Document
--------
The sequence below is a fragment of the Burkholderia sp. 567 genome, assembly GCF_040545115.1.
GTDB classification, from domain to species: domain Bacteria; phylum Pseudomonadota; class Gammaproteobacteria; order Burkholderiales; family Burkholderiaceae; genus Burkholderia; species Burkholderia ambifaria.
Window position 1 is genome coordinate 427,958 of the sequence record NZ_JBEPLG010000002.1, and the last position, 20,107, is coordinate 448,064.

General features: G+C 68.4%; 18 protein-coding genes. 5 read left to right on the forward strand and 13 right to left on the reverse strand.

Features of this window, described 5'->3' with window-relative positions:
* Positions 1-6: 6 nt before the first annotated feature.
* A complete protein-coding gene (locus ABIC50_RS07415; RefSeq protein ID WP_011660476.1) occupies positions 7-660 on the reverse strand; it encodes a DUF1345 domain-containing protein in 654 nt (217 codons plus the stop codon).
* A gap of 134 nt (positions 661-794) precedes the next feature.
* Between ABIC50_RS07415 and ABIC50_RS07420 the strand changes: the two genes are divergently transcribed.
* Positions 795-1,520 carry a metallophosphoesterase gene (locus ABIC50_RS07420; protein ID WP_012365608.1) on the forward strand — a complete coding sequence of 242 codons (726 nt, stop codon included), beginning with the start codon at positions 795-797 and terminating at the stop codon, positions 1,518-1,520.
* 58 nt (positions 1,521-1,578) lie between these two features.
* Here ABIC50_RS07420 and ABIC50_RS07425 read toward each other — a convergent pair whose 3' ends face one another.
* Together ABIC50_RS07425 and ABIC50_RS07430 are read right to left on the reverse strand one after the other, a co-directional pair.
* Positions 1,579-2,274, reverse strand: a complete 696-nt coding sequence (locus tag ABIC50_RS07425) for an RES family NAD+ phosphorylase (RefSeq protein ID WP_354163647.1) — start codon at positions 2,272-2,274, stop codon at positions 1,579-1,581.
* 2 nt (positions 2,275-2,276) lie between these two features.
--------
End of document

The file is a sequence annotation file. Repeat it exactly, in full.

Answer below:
The sequence below is a fragment of the Burkholderia sp. 567 genome, assembly GCF_040545115.1.
GTDB classification, from domain to species: domain Bacteria; phylum Pseudomonadota; class Gammaproteobacteria; order Burkholderiales; family Burkholderiaceae; genus Burkholderia; species Burkholderia ambifaria.
Window position 1 is genome coordinate 427,958 of the sequence record NZ_JBEPLG010000002.1, and the last position, 20,107, is coordinate 448,064.

General features: G+C 68.4%; 18 protein-coding genes. 5 read left to right on the forward strand and 13 right to left on the reverse strand.

Features of this window, described 5'->3' with window-relative positions:
* Positions 1-6: 6 nt before the first annotated feature.
* A complete protein-coding gene (locus ABIC50_RS07415; RefSeq protein ID WP_011660476.1) occupies positions 7-660 on the reverse strand; it encodes a DUF1345 domain-containing protein in 654 nt (217 codons plus the stop codon).
* A gap of 134 nt (positions 661-794) precedes the next feature.
* Between ABIC50_RS07415 and ABIC50_RS07420 the strand changes: the two genes are divergently transcribed.
* Positions 795-1,520 carry a metallophosphoesterase gene (locus ABIC50_RS07420; protein ID WP_012365608.1) on the forward strand — a complete coding sequence of 242 codons (726 nt, stop codon included), beginning with the start codon at positions 795-797 and terminating at the stop codon, positions 1,518-1,520.
* 58 nt (positions 1,521-1,578) lie between these two features.
* Here ABIC50_RS07420 and ABIC50_RS07425 read toward each other — a convergent pair whose 3' ends face one another.
* Together ABIC50_RS07425 and ABIC50_RS07430 are read right to left on the reverse strand one after the other, a co-directional pair.
* Positions 1,579-2,274, reverse strand: a complete 696-nt coding sequence (locus tag ABIC50_RS07425) for an RES family NAD+ phosphorylase (RefSeq protein ID WP_354163647.1) — start codon at positions 2,272-2,274, stop codon at positions 1,579-1,581.
* 2 nt (positions 2,275-2,276) lie between these two features.